In each case, if you had purchased a short leveraged tracker on the S&P 500 at a bullish high and then sold at a bearish low, you would have profited handsomely (and spectacular losses with leveraged version).

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That kind of foresight, on the other hand, is completely inconceivable. So I went back and looked at a longer time frame, usually three weeks before the bullish high and a few weeks after the bearish low.

With the exception of September 2020, you’d have made decent gains or lost a percentage point or two (in 2015-16).

Short and leveraged trackers have a lot of value.

Take the month of February 2020. The S&P 500 reached a bullish peak around February 21 and a bearish low around March 23. During those four weeks, the S&P 500 dropped by a scary 33%. In comparison, LGIM’s 2x time short tracker increased by 86%, while WisdomTree’s 3x tracker increased by 132%.

But what if you had purchased the same short trackers on February 1 and sat tight until April 2020, when markets were aggressively rebounding?

The conventional forewarnings would have predicted tragedy. In reality, both the 2x and 3x cases generated gains of 30 to 35 percent. Clearly, if you had waited until mid-April to sell, when markets were truly raging, you would have made a lot more money, you’d be throwing good money after bad, but my point remains the same. These daily trackers can be used for weeks or even months.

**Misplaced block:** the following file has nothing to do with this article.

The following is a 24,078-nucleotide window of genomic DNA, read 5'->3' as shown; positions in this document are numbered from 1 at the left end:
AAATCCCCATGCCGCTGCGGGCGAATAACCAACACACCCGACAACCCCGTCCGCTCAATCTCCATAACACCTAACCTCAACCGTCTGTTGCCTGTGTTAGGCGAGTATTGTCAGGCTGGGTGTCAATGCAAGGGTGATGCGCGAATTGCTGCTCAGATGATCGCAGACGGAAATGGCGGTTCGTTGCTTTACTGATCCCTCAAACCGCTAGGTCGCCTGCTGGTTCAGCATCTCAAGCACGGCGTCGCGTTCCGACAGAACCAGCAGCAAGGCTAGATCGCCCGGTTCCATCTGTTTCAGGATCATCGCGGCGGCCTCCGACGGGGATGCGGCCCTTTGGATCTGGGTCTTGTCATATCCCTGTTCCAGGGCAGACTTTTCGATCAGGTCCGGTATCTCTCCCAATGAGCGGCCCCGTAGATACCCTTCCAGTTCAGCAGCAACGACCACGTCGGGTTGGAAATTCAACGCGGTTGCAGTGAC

Consider the inverse scenario: bullish markets, where the trend has been steadily strengthening over the past year. S&P 500 is risen roughly 31.7 percent in the year through October 25th, 2021. However, LGIM’s 2x leveraged (bull) tracker is up 74.4 percent, while WisdomTree’s 3x tracker is up 123 percent. Even shifting the start dates by a week or two does not make a significant impact in terms of returns.

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So the trick is to keep an eye on the market’s mood and make sure you aren’t too late to a significant shift in sentiment. It’s also a good idea to keep an eye on your tracking index. Consider the precious metal gold. We’ve all been conditioned to believe that gold is a safe haven asset that will perform well when markets are volatile. As a result, one may expect a gold leveraged short tracker to do well during market turbulence. Regrettably, the numbers indicate otherwise. Only the market turbulence in September 2018 brought some respite.

In a market panic, a riskier index might sell off more aggressively. The FTSE 250 contains far smaller companies than the FTSE 100 in terms of market capitalization, and it was down 40% in February of last year. From peak to trough, WisdomTree’s 1x short on this index rose in value by roughly 60%. Even if you added a few weeks on either side, you’d still have profited 40%.

Short and leveraged trackers can and have made sense for the daring investor who understands the risks and is willing to consider short term — but not become a day trader. Simply proceed with caution.